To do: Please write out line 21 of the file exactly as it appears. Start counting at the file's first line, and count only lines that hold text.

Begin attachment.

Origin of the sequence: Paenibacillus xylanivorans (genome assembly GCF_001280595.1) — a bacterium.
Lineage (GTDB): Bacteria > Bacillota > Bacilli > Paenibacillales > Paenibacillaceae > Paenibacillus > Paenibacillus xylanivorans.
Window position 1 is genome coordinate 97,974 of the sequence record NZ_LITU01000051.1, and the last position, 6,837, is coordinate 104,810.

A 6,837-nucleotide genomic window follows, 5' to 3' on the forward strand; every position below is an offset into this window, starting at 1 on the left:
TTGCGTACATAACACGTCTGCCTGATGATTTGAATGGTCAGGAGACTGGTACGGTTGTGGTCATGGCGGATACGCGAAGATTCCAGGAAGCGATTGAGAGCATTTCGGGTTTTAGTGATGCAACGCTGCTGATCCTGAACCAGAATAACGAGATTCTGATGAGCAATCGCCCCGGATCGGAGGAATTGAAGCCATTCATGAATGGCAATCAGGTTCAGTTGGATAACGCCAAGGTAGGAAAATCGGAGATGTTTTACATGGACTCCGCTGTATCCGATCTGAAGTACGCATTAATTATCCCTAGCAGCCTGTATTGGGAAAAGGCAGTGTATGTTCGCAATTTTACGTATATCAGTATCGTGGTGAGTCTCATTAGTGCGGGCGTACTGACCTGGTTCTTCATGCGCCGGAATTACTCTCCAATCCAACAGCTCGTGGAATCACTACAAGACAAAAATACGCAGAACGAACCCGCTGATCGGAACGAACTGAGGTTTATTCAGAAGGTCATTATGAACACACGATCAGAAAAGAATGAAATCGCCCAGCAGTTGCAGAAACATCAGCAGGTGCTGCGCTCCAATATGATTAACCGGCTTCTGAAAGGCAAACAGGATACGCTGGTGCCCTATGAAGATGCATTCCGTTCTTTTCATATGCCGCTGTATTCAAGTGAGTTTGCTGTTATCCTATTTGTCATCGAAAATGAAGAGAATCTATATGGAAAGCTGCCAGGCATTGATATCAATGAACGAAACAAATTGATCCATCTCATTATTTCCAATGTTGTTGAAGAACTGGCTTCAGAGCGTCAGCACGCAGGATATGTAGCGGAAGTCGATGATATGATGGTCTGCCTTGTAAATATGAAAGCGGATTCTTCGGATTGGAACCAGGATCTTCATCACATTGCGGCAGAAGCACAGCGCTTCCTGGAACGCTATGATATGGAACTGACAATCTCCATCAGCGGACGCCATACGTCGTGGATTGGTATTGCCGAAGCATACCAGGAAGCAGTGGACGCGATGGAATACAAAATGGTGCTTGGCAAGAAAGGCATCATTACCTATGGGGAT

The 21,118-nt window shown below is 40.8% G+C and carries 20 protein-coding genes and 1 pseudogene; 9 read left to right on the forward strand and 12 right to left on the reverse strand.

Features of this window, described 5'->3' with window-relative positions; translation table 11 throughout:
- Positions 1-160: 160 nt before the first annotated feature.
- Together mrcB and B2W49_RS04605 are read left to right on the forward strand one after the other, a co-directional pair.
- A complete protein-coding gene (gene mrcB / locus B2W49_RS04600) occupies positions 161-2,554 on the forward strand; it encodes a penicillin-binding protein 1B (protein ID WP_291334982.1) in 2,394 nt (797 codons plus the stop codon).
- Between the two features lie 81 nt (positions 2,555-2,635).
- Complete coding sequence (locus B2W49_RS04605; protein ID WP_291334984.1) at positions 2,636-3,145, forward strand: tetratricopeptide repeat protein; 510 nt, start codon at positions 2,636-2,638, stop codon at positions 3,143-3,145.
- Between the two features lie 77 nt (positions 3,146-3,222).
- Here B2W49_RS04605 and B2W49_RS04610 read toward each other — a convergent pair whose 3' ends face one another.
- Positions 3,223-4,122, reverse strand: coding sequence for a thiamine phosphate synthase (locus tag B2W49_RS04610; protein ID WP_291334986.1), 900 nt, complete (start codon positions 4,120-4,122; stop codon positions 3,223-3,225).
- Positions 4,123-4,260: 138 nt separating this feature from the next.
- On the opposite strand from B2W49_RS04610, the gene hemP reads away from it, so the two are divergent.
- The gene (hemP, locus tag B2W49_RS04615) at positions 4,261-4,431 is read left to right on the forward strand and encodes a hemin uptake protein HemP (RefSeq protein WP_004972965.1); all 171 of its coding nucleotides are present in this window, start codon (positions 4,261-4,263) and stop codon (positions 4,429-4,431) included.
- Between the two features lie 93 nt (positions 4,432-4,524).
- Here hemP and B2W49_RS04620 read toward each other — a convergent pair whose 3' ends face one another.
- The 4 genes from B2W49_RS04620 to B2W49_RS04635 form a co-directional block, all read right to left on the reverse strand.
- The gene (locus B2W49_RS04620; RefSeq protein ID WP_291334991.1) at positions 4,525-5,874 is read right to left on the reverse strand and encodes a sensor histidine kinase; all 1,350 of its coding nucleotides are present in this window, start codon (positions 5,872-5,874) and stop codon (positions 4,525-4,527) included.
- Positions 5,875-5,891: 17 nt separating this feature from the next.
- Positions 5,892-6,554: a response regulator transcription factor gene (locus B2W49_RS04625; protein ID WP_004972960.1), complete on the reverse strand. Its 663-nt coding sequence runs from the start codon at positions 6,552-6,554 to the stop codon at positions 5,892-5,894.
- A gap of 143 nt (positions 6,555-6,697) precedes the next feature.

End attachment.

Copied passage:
- The 4 genes from B2W49_RS04620 to B2W49_RS04635 form a co-directional block, all read right to left on the reverse strand.